Aggressive accounting, fictitious transactions that inflate sales, whatever it takes.It's true that in the long run reality catches up with you.
Indeed, by modern standards they were Socialist republics. The quintessential pre-Gekko corporation was known internally as Generous Motors.
These days we are so steeped in greed-is-good ideology that it's hard to imagine that such a system ever worked.
'' The point is, ladies and gentlemen, greed is good. As people, corporate leaders are no worse (and no better) than they've always been. Twenty-five years ago, American corporations bore little resemblance to today's hard-nosed institutions. Executives didn't focus single-mindedly on maximizing stock prices; they thought of themselves as serving multiple constituencies, including their employees.
Let me be clear: I'm not talking about morality, I'm talking about management theory. salaries were tiny compared with today's lavish packages.
Greed can cause people to stop at nothing to obtain what they desire most, without considering the consequences that may come along with their quest to obtain the thing they want most.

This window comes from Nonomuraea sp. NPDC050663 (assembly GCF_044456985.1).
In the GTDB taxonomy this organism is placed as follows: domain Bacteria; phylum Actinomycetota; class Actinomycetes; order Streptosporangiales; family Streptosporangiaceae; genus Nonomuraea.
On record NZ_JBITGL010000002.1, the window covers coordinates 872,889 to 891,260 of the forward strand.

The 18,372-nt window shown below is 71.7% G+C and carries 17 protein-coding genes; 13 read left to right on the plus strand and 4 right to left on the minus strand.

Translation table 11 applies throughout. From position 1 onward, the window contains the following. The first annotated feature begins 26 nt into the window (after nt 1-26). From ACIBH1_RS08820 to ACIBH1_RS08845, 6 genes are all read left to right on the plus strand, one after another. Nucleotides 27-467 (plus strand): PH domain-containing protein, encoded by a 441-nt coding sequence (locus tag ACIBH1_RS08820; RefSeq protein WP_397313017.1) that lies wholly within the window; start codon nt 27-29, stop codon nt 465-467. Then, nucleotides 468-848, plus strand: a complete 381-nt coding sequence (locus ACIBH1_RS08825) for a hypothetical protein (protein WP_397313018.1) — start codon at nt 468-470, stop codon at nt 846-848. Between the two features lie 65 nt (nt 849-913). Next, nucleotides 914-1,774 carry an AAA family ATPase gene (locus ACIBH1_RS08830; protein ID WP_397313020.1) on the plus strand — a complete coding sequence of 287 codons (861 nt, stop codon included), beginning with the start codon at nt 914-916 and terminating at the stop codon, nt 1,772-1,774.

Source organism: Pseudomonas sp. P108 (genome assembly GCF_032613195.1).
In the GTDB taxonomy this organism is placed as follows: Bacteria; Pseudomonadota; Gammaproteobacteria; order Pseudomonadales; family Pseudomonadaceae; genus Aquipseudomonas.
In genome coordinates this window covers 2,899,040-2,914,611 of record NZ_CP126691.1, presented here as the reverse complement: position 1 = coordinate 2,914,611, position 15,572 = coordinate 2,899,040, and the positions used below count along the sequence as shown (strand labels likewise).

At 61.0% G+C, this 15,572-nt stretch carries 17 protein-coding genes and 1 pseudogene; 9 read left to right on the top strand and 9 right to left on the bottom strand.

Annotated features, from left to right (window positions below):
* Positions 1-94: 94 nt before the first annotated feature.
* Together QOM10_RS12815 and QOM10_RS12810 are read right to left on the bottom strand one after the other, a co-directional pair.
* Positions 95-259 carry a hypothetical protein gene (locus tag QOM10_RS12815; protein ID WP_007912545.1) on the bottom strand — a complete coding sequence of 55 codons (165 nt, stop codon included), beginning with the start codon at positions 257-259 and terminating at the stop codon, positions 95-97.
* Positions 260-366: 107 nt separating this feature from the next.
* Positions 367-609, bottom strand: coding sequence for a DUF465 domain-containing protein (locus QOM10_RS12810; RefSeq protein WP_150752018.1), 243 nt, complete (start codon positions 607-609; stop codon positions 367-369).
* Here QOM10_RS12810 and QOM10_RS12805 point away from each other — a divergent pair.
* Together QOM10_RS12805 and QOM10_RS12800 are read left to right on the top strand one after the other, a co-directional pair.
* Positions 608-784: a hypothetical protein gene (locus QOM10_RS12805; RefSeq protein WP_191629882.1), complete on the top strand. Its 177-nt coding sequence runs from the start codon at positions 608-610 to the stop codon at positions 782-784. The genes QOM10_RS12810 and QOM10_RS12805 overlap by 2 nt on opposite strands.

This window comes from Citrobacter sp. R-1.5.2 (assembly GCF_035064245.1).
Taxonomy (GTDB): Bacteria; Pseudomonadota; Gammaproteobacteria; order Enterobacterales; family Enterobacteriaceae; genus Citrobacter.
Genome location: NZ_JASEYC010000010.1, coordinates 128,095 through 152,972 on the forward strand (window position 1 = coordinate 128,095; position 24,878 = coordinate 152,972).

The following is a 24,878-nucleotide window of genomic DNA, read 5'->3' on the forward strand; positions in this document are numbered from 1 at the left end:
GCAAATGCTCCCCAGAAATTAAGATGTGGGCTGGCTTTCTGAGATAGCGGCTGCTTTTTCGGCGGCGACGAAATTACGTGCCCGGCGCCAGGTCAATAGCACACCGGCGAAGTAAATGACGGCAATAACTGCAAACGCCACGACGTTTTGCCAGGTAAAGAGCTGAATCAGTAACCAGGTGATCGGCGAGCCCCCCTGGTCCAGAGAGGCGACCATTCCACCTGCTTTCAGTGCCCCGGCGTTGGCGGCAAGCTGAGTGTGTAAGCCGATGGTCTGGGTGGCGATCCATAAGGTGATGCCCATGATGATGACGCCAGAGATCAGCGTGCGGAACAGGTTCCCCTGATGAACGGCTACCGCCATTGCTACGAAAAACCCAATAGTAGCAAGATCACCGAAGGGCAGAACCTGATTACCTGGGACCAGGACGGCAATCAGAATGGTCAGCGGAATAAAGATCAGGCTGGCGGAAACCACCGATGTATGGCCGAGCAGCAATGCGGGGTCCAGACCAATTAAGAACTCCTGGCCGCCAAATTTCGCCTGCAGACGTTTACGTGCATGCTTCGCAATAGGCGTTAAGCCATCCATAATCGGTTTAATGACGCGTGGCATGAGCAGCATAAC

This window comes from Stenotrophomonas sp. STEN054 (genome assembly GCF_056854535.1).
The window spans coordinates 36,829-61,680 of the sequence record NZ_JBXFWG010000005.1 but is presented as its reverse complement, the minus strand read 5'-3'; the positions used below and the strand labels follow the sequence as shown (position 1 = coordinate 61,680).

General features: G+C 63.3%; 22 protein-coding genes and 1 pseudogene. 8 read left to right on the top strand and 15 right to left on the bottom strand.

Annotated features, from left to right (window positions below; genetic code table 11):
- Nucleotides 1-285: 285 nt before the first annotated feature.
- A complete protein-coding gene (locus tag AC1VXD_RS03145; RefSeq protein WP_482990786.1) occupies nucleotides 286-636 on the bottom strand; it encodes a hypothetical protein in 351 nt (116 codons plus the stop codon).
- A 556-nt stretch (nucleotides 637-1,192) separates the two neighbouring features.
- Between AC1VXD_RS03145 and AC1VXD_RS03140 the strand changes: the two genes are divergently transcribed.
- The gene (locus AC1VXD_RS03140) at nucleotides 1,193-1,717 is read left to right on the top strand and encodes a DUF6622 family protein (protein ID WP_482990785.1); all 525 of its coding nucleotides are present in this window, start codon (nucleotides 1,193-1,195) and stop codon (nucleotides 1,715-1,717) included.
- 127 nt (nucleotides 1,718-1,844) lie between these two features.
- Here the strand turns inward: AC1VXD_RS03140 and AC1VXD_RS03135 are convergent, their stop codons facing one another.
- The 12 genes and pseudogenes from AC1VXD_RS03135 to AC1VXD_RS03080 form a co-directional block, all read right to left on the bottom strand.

Incentive is what motivates and encourages someone to do something.
The raiders claimed -- usually correctly -- that they could increase profits, and hence stock prices, by inducing companies to get leaner and meaner.
By replacing much of a company's stock with debt, they forced management to shape up or go bankrupt.
Unless you go to jail -- and does anyone think any of our modern malefactors of great wealth will actually do time? And no, we're not talking about a few bad apples.
Statistics for the last five years show a dramatic divergence between the profits companies reported to investors and other measures of profit growth; this is clear evidence that many, perhaps most, large companies were fudging their numbers.